This is a free translation of two Buddhist texts on what is arguably the most popular of all Buddhist conceptions of an ideal world, the "Land of Bliss" of the Buddha Amitabha, the Buddha of Infinite Light. The two texts, known to Western students of Buddhism as the "Smaller" and "Larger" Sukhavatiyuha Sutra, explain the conditions that lead to rebirth in the Pure Land and the manner in which human beings are reborn there. The longer of the two texts also tells the story of how the Buddha of Infinite Light came to preside over this marvel-filled paradise. Both texts describe the layout and the wonders of the Pure Land, and the preconditions that lead to rebirth in this Buddhist paradise. they form the spiritual foundation of pure faith that pervades East Asian Buddhism, a doctrine of faith the parallels Western doctrines of grace while reflecting a complex historical and doctrinal cross-current of faith, effort, and visionary religion. At times solemn, fantastic, and humorous, the accounts reflect the rich literary and religious imagination of India, alternately expressing abstract conceptions and intense feeling deeply rooted in the culture and belief systems that gave birth to them. Each of the two sutras is translated from Sanskrit and Chinese versions to capture some of the nuances that separate South Asian and East Asian forms of Pure Land faith. The translator, a leading Buddhist scholar, seeks to make the sutras accessible to those only vaguely familiar with Buddhism and Buddhist ideas by paraphrasing his interpretation of the text instead of echoing the syntax and surface meanings of the source languages. Like the translations, the accompanying introductions are written for the nonspecialist. The present volume containing a free English rendering of both sutras will be followed by two forthcoming volumes that will contain the original texts with detailed scholarly translations and notes. The Land of Bliss, the Paradise of the Buddha of Measureless Light is the first English translation in a century of two great religious classics of India and the world.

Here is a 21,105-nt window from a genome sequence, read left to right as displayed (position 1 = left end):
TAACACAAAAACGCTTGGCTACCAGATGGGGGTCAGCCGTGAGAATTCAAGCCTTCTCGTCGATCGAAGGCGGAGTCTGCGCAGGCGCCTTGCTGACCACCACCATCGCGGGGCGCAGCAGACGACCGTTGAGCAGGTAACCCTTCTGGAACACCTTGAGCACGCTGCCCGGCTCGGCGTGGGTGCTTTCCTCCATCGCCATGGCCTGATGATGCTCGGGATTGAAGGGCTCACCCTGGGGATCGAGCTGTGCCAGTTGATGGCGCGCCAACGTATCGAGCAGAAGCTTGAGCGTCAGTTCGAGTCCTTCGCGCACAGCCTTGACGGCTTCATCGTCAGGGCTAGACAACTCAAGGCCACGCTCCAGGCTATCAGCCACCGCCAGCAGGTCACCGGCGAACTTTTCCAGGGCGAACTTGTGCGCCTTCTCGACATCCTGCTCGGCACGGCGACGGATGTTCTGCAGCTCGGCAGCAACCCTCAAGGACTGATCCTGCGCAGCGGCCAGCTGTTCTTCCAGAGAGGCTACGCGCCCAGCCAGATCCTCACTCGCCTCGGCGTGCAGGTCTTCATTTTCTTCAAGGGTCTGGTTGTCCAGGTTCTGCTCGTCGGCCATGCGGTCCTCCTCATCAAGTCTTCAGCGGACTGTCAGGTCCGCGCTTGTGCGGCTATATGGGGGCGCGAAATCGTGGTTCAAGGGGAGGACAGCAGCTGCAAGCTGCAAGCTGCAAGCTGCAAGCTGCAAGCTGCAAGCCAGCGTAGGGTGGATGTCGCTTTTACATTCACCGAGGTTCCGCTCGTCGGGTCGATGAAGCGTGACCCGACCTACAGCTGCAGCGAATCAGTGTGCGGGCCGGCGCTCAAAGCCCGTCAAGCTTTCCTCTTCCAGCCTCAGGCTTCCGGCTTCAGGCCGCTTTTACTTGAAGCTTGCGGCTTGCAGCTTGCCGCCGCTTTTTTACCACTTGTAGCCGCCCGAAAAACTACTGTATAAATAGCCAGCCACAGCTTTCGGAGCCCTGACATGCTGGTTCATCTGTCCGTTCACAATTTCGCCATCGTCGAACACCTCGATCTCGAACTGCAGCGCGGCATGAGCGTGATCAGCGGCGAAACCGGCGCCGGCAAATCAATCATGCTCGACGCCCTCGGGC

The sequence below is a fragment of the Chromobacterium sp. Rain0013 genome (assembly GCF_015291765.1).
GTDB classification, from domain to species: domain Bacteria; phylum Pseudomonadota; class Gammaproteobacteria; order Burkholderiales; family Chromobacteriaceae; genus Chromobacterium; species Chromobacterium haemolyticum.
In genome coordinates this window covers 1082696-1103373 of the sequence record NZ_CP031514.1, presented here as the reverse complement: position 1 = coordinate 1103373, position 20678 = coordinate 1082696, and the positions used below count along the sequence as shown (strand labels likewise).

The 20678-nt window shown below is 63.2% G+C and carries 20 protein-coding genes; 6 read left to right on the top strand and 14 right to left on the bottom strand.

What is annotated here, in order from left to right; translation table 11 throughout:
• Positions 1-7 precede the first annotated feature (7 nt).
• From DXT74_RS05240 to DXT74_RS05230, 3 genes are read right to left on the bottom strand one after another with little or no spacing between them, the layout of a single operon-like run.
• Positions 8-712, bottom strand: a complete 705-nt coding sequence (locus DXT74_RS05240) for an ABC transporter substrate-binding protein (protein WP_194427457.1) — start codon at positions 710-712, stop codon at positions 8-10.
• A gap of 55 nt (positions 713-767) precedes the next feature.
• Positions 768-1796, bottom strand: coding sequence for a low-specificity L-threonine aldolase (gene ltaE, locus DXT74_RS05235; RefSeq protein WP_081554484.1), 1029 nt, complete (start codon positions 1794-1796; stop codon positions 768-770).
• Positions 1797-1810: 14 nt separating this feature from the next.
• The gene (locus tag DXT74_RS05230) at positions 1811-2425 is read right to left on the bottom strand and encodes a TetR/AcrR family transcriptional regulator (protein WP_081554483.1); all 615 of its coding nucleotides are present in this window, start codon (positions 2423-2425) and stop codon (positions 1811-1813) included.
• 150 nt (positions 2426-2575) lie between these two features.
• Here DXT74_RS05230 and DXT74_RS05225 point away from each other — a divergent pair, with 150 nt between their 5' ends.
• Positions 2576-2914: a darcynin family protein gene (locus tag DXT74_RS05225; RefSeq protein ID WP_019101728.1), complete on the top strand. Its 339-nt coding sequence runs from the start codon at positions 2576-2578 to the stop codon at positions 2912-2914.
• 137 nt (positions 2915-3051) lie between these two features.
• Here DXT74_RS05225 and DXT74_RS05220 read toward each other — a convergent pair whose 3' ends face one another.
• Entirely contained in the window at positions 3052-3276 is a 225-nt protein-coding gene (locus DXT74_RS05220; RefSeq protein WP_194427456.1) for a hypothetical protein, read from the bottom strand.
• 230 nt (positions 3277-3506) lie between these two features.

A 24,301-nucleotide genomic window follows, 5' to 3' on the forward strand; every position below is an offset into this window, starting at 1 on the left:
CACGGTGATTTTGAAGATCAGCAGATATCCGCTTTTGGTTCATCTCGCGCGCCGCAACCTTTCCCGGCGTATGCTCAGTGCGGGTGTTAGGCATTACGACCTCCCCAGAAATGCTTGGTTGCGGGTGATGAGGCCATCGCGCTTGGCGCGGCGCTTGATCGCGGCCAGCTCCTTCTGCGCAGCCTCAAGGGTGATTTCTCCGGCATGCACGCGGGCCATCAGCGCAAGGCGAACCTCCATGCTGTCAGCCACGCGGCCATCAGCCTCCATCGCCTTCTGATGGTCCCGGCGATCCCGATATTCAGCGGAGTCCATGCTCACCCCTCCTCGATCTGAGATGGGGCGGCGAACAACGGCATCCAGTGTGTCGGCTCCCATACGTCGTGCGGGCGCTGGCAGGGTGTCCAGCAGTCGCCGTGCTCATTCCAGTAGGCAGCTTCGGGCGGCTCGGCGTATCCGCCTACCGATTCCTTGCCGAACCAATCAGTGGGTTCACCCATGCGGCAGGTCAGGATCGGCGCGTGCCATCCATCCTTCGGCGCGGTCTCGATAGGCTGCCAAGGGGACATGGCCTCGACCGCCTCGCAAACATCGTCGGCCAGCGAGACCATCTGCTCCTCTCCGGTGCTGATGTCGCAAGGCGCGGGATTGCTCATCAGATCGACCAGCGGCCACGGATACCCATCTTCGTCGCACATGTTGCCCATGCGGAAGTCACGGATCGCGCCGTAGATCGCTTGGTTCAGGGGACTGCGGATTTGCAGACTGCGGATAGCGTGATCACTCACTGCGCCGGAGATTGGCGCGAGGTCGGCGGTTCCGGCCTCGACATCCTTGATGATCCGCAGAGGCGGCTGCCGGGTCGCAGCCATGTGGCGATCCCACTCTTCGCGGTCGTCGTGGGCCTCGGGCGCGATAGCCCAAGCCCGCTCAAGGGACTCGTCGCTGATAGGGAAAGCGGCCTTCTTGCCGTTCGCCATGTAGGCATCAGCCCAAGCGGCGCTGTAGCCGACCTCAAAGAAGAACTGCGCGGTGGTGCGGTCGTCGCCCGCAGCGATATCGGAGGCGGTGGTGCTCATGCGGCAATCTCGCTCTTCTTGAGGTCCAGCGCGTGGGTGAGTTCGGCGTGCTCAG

"It is commendable that the translator has made the sutra accessible to the English readers in a very lucid manner. The translator author deserves appreciation acknowledgement for such an important work. Both the students and the scholars of Buddhism Co
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